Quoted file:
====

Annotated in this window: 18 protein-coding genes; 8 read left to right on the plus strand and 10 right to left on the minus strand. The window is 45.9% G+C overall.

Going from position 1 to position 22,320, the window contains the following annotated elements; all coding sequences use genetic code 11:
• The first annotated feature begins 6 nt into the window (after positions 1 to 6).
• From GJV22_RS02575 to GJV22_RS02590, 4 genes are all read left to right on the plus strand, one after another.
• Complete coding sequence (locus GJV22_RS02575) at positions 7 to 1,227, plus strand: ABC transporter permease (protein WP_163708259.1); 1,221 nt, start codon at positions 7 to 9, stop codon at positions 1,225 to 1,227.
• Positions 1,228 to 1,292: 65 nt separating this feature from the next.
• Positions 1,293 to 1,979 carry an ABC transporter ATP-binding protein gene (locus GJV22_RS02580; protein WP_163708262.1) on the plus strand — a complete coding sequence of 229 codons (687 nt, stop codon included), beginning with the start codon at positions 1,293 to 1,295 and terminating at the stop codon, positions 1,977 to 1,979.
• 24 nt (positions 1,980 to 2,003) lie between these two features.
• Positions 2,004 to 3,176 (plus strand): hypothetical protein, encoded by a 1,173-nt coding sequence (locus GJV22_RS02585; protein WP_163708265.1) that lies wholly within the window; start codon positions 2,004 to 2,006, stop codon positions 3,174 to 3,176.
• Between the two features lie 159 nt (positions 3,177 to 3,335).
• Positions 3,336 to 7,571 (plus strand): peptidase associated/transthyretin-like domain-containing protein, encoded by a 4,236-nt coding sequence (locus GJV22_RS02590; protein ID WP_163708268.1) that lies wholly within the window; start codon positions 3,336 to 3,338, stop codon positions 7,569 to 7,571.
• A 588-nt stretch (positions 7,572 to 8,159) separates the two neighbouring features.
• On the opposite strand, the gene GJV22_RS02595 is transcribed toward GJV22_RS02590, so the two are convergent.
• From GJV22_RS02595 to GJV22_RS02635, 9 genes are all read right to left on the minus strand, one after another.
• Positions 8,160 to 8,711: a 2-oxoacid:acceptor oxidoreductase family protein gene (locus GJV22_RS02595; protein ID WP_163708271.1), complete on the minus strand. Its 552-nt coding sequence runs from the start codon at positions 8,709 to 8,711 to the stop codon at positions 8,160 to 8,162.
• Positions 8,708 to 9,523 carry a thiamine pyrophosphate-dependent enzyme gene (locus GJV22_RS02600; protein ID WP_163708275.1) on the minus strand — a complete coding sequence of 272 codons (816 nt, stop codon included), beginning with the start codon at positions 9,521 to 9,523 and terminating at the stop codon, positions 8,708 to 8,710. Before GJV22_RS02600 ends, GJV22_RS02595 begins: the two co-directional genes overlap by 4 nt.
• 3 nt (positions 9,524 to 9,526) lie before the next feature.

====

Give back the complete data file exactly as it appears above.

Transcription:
Annotated in this window: 18 protein-coding genes; 8 read left to right on the plus strand and 10 right to left on the minus strand. The window is 45.9% G+C overall.

Going from position 1 to position 22,320, the window contains the following annotated elements; all coding sequences use genetic code 11:
• The first annotated feature begins 6 nt into the window (after positions 1 to 6).
• From GJV22_RS02575 to GJV22_RS02590, 4 genes are all read left to right on the plus strand, one after another.
• Complete coding sequence (locus GJV22_RS02575) at positions 7 to 1,227, plus strand: ABC transporter permease (protein WP_163708259.1); 1,221 nt, start codon at positions 7 to 9, stop codon at positions 1,225 to 1,227.
• Positions 1,228 to 1,292: 65 nt separating this feature from the next.
• Positions 1,293 to 1,979 carry an ABC transporter ATP-binding protein gene (locus GJV22_RS02580; protein WP_163708262.1) on the plus strand — a complete coding sequence of 229 codons (687 nt, stop codon included), beginning with the start codon at positions 1,293 to 1,295 and terminating at the stop codon, positions 1,977 to 1,979.
• 24 nt (positions 1,980 to 2,003) lie between these two features.
• Positions 2,004 to 3,176 (plus strand): hypothetical protein, encoded by a 1,173-nt coding sequence (locus GJV22_RS02585; protein WP_163708265.1) that lies wholly within the window; start codon positions 2,004 to 2,006, stop codon positions 3,174 to 3,176.
• Between the two features lie 159 nt (positions 3,177 to 3,335).
• Positions 3,336 to 7,571 (plus strand): peptidase associated/transthyretin-like domain-containing protein, encoded by a 4,236-nt coding sequence (locus GJV22_RS02590; protein ID WP_163708268.1) that lies wholly within the window; start codon positions 3,336 to 3,338, stop codon positions 7,569 to 7,571.
• A 588-nt stretch (positions 7,572 to 8,159) separates the two neighbouring features.
• On the opposite strand, the gene GJV22_RS02595 is transcribed toward GJV22_RS02590, so the two are convergent.
• From GJV22_RS02595 to GJV22_RS02635, 9 genes are all read right to left on the minus strand, one after another.
• Positions 8,160 to 8,711: a 2-oxoacid:acceptor oxidoreductase family protein gene (locus GJV22_RS02595; protein ID WP_163708271.1), complete on the minus strand. Its 552-nt coding sequence runs from the start codon at positions 8,709 to 8,711 to the stop codon at positions 8,160 to 8,162.
• Positions 8,708 to 9,523 carry a thiamine pyrophosphate-dependent enzyme gene (locus GJV22_RS02600; protein ID WP_163708275.1) on the minus strand — a complete coding sequence of 272 codons (816 nt, stop codon included), beginning with the start codon at positions 9,521 to 9,523 and terminating at the stop codon, positions 8,708 to 8,710. Before GJV22_RS02600 ends, GJV22_RS02595 begins: the two co-directional genes overlap by 4 nt.
• 3 nt (positions 9,524 to 9,526) lie before the next feature.